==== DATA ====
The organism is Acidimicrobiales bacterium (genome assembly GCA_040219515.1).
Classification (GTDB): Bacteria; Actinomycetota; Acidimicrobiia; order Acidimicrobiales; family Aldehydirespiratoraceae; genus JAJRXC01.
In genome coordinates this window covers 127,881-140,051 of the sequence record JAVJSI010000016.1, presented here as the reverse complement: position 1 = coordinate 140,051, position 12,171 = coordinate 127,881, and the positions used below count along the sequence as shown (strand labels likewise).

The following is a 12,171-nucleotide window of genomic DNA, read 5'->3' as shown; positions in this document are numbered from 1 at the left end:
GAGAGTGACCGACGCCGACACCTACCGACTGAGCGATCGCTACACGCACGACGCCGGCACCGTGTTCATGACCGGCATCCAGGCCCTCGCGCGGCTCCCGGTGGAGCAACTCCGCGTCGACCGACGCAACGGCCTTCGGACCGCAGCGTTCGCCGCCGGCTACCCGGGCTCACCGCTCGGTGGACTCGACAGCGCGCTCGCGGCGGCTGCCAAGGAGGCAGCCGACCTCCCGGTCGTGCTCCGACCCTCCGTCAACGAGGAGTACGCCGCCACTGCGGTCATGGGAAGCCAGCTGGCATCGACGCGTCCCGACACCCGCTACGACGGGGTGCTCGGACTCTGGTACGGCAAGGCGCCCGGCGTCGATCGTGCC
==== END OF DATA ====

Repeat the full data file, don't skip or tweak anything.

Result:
The organism is Acidimicrobiales bacterium (genome assembly GCA_040219515.1).
Classification (GTDB): Bacteria; Actinomycetota; Acidimicrobiia; order Acidimicrobiales; family Aldehydirespiratoraceae; genus JAJRXC01.
In genome coordinates this window covers 127,881-140,051 of the sequence record JAVJSI010000016.1, presented here as the reverse complement: position 1 = coordinate 140,051, position 12,171 = coordinate 127,881, and the positions used below count along the sequence as shown (strand labels likewise).

The following is a 12,171-nucleotide window of genomic DNA, read 5'->3' as shown; positions in this document are numbered from 1 at the left end:
GAGAGTGACCGACGCCGACACCTACCGACTGAGCGATCGCTACACGCACGACGCCGGCACCGTGTTCATGACCGGCATCCAGGCCCTCGCGCGGCTCCCGGTGGAGCAACTCCGCGTCGACCGACGCAACGGCCTTCGGACCGCAGCGTTCGCCGCCGGCTACCCGGGCTCACCGCTCGGTGGACTCGACAGCGCGCTCGCGGCGGCTGCCAAGGAGGCAGCCGACCTCCCGGTCGTGCTCCGACCCTCCGTCAACGAGGAGTACGCCGCCACTGCGGTCATGGGAAGCCAGCTGGCATCGACGCGTCCCGACACCCGCTACGACGGGGTGCTCGGACTCTGGTACGGCAAGGCGCCCGGCGTCGATCGTGCC